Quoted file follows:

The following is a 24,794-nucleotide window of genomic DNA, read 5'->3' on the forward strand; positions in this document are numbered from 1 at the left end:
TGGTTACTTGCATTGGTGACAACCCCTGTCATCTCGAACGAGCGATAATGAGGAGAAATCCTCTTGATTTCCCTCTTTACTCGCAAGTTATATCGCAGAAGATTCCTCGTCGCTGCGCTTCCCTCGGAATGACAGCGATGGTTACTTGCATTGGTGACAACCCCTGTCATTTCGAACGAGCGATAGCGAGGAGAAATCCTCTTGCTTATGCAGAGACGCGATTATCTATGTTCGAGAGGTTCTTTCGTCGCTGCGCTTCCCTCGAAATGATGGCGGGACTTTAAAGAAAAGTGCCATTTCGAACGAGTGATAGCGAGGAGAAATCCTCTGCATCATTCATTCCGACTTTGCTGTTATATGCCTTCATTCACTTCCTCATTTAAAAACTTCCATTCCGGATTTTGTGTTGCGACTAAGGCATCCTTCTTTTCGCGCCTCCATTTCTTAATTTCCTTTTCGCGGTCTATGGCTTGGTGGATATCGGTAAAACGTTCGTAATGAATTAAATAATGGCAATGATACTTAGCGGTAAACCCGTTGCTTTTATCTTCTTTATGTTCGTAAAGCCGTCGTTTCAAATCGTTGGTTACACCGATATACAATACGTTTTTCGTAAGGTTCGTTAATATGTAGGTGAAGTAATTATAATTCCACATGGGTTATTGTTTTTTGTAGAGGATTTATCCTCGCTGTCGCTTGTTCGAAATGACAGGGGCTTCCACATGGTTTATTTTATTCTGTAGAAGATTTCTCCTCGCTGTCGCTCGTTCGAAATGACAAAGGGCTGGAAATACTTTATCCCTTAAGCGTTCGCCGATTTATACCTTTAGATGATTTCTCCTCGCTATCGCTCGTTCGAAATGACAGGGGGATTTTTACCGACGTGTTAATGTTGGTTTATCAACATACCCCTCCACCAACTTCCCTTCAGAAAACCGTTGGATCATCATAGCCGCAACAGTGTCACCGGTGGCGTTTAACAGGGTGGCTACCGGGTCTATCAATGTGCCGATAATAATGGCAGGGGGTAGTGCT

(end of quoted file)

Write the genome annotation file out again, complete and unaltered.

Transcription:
The following is a 24,794-nucleotide window of genomic DNA, read 5'->3' on the forward strand; positions in this document are numbered from 1 at the left end:
TGGTTACTTGCATTGGTGACAACCCCTGTCATCTCGAACGAGCGATAATGAGGAGAAATCCTCTTGATTTCCCTCTTTACTCGCAAGTTATATCGCAGAAGATTCCTCGTCGCTGCGCTTCCCTCGGAATGACAGCGATGGTTACTTGCATTGGTGACAACCCCTGTCATTTCGAACGAGCGATAGCGAGGAGAAATCCTCTTGCTTATGCAGAGACGCGATTATCTATGTTCGAGAGGTTCTTTCGTCGCTGCGCTTCCCTCGAAATGATGGCGGGACTTTAAAGAAAAGTGCCATTTCGAACGAGTGATAGCGAGGAGAAATCCTCTGCATCATTCATTCCGACTTTGCTGTTATATGCCTTCATTCACTTCCTCATTTAAAAACTTCCATTCCGGATTTTGTGTTGCGACTAAGGCATCCTTCTTTTCGCGCCTCCATTTCTTAATTTCCTTTTCGCGGTCTATGGCTTGGTGGATATCGGTAAAACGTTCGTAATGAATTAAATAATGGCAATGATACTTAGCGGTAAACCCGTTGCTTTTATCTTCTTTATGTTCGTAAAGCCGTCGTTTCAAATCGTTGGTTACACCGATATACAATACGTTTTTCGTAAGGTTCGTTAATATGTAGGTGAAGTAATTATAATTCCACATGGGTTATTGTTTTTTGTAGAGGATTTATCCTCGCTGTCGCTTGTTCGAAATGACAGGGGCTTCCACATGGTTTATTTTATTCTGTAGAAGATTTCTCCTCGCTGTCGCTCGTTCGAAATGACAAAGGGCTGGAAATACTTTATCCCTTAAGCGTTCGCCGATTTATACCTTTAGATGATTTCTCCTCGCTATCGCTCGTTCGAAATGACAGGGGGATTTTTACCGACGTGTTAATGTTGGTTTATCAACATACCCCTCCACCAACTTCCCTTCAGAAAACCGTTGGATCATCATAGCCGCAACAGTGTCACCGGTGGCGTTTAACAGGGTGGCTACCGGGTCTATCAATGTGCCGATAATAATGGCAGGGGGTAGTGCT